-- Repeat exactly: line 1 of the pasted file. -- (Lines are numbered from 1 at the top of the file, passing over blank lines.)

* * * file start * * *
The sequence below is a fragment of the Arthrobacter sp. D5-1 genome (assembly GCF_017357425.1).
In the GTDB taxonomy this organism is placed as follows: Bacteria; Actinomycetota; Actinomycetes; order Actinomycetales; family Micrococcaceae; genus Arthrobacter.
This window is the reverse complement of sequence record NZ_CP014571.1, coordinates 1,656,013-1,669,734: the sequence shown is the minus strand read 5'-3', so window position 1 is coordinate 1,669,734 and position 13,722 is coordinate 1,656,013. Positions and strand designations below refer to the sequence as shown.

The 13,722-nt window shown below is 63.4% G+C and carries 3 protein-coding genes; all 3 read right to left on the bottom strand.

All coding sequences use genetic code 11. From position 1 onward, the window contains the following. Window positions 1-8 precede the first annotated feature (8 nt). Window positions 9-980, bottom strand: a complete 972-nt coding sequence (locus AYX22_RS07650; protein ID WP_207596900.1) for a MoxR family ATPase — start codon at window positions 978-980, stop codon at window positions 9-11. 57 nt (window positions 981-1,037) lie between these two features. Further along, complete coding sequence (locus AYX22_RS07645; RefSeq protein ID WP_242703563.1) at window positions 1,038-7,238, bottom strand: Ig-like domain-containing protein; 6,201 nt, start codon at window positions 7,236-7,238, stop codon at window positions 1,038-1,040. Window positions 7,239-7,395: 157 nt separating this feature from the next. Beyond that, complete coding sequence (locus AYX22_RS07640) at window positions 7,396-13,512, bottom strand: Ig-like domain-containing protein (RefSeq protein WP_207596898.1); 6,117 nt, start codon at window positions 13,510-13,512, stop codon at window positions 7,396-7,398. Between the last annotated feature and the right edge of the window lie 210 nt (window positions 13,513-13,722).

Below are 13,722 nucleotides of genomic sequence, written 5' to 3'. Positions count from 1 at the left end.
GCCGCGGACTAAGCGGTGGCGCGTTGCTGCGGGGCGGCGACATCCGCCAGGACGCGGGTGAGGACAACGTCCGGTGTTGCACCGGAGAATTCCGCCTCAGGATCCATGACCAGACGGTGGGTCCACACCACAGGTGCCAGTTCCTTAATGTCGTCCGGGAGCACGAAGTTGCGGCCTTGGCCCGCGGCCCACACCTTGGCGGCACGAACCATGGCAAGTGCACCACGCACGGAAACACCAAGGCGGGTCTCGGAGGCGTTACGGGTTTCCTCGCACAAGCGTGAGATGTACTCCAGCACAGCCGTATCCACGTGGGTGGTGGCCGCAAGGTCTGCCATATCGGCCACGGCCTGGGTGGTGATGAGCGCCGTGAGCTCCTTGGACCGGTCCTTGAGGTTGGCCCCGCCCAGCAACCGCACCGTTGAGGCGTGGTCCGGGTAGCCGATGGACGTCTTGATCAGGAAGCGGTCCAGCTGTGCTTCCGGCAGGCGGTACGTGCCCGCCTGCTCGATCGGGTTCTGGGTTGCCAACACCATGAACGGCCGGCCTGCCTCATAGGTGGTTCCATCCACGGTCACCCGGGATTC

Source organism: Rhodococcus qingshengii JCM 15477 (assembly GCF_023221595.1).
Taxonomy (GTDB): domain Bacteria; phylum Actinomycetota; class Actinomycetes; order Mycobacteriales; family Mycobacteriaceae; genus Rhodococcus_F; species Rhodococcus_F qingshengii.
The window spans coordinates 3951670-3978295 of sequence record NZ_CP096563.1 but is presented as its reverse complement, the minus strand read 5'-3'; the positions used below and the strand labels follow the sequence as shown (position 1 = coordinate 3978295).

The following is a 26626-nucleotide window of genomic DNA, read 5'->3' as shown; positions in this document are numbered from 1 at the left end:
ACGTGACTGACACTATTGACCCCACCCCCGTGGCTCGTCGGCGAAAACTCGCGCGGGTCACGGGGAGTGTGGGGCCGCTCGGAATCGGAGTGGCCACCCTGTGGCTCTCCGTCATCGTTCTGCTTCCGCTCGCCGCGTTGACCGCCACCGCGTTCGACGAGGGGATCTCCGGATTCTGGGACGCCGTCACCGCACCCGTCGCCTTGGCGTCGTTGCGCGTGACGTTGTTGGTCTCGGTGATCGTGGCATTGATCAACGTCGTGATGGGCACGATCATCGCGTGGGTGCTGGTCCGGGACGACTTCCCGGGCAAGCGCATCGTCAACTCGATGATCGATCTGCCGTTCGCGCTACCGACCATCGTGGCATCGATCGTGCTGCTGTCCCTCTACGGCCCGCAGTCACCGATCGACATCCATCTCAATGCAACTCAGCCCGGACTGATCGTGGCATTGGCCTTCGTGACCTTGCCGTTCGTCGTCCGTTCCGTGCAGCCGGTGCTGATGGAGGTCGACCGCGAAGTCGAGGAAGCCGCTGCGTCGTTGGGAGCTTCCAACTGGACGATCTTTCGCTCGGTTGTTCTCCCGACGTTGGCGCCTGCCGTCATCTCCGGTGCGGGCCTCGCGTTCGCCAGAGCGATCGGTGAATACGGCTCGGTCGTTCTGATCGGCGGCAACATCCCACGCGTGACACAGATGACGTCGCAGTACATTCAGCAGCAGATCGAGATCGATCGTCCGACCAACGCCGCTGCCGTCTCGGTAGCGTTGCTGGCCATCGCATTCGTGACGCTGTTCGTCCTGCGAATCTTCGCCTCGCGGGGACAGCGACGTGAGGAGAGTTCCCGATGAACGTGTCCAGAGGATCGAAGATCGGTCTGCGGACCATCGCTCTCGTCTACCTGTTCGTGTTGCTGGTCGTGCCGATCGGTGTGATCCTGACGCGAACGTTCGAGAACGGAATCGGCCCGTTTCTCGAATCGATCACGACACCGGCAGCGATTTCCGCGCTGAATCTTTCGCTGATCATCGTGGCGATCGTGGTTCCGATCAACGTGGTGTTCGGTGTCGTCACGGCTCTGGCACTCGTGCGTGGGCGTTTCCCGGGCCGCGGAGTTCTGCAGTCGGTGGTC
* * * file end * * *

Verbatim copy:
The sequence below is a fragment of the Arthrobacter sp. D5-1 genome (assembly GCF_017357425.1).